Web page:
London's ArtReview, one of the most influential magazines in the international art scene, recently ranked Her Excellency Sheikha Hoor al-Qasimi of Sharjah (United Arab Emirates) 48th in its annual Power 100 list of Who's Who in the contemporary art cosmos.
At 35, Qasimi seems awfully young to be placed so high (in fact, she first appeared on the list in 2010, ranked 90th), and on the telephone the other day from Chicago she sounded even younger. But when you take her family background, education and accomplishments into account it all makes sense. She's the youngest daughter of Sharjah's hereditary lifetime ruler, Sheikh Dr. Sultan bin Mohammed al-Qasimi, 76. She moved to London in her late teens to earn a BFA in painting at the Slade School of Fine Art, then later an MA in curation from the Royal College of Art. At just 22, she curated the sixth Sharjah Biennial, turning what some called a "vanity project" concocted in 1993 by her dad, the billionaire emir, into a serious international showcase.
Six years later she was creating and helming the Sharjah Art Foundation (SAF) which, in addition to running the Biennial, has initiated a broad range of art and culture programs, conferences, residencies, commissions and exhibitions in the UAE and throughout the Gulf region. The SAF also hosts the March Meeting, an annual networking/discussion session on where art is going in the Arab world. Earlier this year, Qasimi was at the Venice Biennale helping oversee the installation of the more than 100 works by 15 artists she'd curated for the Emirates pavilion. Indeed, she was the first Emirati national to curate at Venice. The presentation, 1980-Today: Exhibitions in the United Arab Emirates, marked only the fourth time the Emirates have participated in the Biennale, generally regarded, with Kassel's Documenta, as the world's most important art hullabaloo.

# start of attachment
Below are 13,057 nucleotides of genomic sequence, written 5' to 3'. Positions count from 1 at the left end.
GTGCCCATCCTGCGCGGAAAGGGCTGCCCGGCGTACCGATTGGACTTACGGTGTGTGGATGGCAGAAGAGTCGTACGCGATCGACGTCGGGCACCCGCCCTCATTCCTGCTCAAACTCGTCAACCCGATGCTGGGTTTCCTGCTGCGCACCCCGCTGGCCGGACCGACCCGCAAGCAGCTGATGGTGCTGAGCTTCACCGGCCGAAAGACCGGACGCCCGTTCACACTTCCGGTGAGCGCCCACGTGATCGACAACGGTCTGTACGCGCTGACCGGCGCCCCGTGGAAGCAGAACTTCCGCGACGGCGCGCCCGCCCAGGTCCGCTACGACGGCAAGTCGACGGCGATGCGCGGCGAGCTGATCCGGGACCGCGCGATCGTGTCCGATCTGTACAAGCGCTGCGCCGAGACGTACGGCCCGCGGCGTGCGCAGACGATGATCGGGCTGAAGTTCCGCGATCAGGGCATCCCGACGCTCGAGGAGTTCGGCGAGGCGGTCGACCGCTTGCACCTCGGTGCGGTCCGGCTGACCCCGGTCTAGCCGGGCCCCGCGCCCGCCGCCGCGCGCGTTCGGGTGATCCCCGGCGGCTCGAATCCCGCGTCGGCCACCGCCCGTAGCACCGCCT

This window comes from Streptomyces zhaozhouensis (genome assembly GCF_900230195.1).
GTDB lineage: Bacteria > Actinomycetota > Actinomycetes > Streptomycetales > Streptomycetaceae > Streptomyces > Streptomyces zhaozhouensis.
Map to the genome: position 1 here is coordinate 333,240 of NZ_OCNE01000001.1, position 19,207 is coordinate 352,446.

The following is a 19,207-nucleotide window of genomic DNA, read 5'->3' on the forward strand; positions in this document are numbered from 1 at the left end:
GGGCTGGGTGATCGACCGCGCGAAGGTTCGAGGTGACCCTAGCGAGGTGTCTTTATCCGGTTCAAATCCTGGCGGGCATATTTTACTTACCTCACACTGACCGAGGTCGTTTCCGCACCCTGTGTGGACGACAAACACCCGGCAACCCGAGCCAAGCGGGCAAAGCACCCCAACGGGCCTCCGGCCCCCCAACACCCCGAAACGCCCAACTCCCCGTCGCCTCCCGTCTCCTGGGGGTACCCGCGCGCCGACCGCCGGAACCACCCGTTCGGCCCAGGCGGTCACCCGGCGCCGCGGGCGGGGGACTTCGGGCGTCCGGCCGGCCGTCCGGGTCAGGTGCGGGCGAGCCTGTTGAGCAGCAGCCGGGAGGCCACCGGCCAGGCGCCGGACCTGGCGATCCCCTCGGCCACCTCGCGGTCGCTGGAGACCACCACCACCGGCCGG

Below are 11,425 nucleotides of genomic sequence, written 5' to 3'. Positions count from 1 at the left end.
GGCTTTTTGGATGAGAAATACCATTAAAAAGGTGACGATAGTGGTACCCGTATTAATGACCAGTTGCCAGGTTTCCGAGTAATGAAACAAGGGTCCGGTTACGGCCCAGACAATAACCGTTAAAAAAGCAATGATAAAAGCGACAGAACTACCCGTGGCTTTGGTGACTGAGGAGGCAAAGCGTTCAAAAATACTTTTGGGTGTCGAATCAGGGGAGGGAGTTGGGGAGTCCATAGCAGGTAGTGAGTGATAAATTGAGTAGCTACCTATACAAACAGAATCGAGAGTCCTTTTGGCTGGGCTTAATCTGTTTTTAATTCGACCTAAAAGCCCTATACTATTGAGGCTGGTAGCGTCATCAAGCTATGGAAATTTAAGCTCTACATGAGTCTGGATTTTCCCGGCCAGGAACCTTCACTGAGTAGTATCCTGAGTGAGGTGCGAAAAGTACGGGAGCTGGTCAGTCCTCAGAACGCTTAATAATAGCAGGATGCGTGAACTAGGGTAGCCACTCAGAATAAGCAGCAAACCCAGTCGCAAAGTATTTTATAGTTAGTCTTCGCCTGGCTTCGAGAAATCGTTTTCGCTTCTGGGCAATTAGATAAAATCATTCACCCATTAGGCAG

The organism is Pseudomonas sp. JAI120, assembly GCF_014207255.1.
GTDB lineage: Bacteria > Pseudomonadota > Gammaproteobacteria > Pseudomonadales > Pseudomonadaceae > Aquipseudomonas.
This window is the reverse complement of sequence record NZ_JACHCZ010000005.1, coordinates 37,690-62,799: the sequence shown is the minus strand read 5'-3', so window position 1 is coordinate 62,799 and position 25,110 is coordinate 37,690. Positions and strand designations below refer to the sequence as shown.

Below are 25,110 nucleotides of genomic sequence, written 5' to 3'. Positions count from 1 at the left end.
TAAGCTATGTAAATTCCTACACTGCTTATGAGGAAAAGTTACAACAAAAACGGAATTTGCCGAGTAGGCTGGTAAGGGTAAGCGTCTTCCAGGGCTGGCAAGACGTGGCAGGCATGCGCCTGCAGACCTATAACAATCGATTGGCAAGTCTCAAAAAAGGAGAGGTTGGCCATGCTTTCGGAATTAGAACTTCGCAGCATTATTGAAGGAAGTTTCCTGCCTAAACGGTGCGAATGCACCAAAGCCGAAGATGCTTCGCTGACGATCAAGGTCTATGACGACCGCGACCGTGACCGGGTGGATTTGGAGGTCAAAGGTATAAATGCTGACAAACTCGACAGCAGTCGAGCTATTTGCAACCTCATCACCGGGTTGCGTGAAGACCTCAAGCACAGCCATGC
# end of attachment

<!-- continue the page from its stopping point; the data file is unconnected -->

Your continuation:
All this is just a long-winded way of saying Qasimi likely will have a lot to say the evening of Nov. 10 in Toronto when she delivers the 10th annual Eva Holtby lecture on contemporary culture at the Royal Ontario Museum. It's Qasimi's second visit to Canada's largest city – but since the first occurred when she was five, she's not exactly arriving flush with memories. Conversant now in at least seven languages, she said she's "very grateful" for the opportunity to come to Toronto, confessing, "I don't know the scene at all. I know a lot of artists who live in Canada of different backgrounds but I see them in other countries like Dubai. So it's interesting for me to finally come here."
No one's going to say she doesn't get around. Besides a quick visit to Chicago, in recent days she's been in New York and Pittsburgh. After her Toronto stay she's returning briefly to Pittsburgh, followed by an appearance Nov. 12 at the Middle East Institute in Washington to receive the Issam M. Fares Award for Excellence. Then it's to Beirut to attend Home Works, a multidisciplinary forum on cultural practices held every two years.
Asked her assessment of the Venice Biennale, which closes Nov. 22, Qasimi allowed that "it went very well." The Emirates' presentation was rather unusual in its focus on past artistic achievements in the UAE rather a genuflection to the contemporary cutting-edge adopted by most countries. "When they invited me [to curate], I knew what had to be done, [namely] to remind people of this history that a lot of people in the arts in the UAE don't seem to know about. I wasn't sure about the artists' reactions since I would be placing very successful ones besides artists who've been completely forgotten. But it went better than I planned." After it's taken down in Venice, the exhibition will be remounted in Sharjah next February in the Flying Saucer Complex, a former bakery and chicken restaurant, constructed in the 1970s by her father and since converted by the SAF into an exhibition space.